“The majority of the people of our country are subjected to this denial of ‘access to justice’ and overtaken by despair and helplessness, they continue to remain victims of an exploitative society where economic power is concentrated in the hands of a few and it is used for perpetuation of domination over large masses of human beings…… The strategy of public interest litigation has been evolved by this Court with a view to bringing justice within the easy reach of the poor and disadvantaged sections of the community.”

 

The ‘activist’ turn of the Indian judiciary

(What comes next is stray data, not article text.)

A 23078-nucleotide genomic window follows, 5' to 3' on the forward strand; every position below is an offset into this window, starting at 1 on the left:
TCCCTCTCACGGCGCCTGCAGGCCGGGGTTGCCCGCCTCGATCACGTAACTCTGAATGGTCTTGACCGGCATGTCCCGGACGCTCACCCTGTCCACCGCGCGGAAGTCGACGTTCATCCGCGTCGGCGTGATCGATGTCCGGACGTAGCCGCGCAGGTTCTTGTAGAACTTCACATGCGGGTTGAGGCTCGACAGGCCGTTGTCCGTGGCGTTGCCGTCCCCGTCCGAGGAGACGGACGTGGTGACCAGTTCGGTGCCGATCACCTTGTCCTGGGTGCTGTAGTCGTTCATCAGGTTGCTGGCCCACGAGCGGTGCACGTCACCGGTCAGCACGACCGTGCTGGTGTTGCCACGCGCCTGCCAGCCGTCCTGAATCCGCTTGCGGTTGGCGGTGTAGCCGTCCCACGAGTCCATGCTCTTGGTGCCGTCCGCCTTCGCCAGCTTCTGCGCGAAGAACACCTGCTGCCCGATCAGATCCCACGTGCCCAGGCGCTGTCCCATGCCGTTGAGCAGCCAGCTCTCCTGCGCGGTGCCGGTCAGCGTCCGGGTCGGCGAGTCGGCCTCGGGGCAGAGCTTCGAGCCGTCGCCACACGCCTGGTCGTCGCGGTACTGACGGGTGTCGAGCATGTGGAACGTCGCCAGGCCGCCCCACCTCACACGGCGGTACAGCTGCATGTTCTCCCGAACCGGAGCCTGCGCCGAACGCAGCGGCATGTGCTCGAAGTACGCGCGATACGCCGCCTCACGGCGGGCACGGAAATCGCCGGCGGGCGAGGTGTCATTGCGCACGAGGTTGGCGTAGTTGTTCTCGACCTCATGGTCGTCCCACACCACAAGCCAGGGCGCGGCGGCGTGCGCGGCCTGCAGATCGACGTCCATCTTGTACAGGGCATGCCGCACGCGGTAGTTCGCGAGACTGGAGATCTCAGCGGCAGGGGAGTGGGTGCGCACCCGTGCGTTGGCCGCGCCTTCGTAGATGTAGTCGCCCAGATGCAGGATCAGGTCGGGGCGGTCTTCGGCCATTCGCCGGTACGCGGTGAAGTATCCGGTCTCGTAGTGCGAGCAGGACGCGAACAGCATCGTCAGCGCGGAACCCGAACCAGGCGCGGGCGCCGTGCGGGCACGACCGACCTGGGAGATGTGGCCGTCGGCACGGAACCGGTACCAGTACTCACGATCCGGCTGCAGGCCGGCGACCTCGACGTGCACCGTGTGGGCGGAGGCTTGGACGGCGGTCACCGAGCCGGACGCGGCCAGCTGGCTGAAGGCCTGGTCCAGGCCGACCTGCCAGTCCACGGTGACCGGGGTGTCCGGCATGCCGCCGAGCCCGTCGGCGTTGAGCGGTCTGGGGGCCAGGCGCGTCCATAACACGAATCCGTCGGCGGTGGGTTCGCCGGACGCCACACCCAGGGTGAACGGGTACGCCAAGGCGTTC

Our judicial system is a very visible part of the inheritance from the British Raj. We continue to rely on a sizeable body of statutory law and precedents from the colonial period, with the exception of what is repugnant to our constitutional provisions. However, the framers of our Constitution incorporated influences from several countries and adopted the idea of ‘judicial review’ as opposed to the British notion of ‘Parliamentary sovereignty’.  In India, the criteria for the Courts to review governmental action is threefold – the fundamental rights enshrined in Part III of the Constitution, the reasonableness of administrative actions and the demarcation of legislative competence between the Union and the States.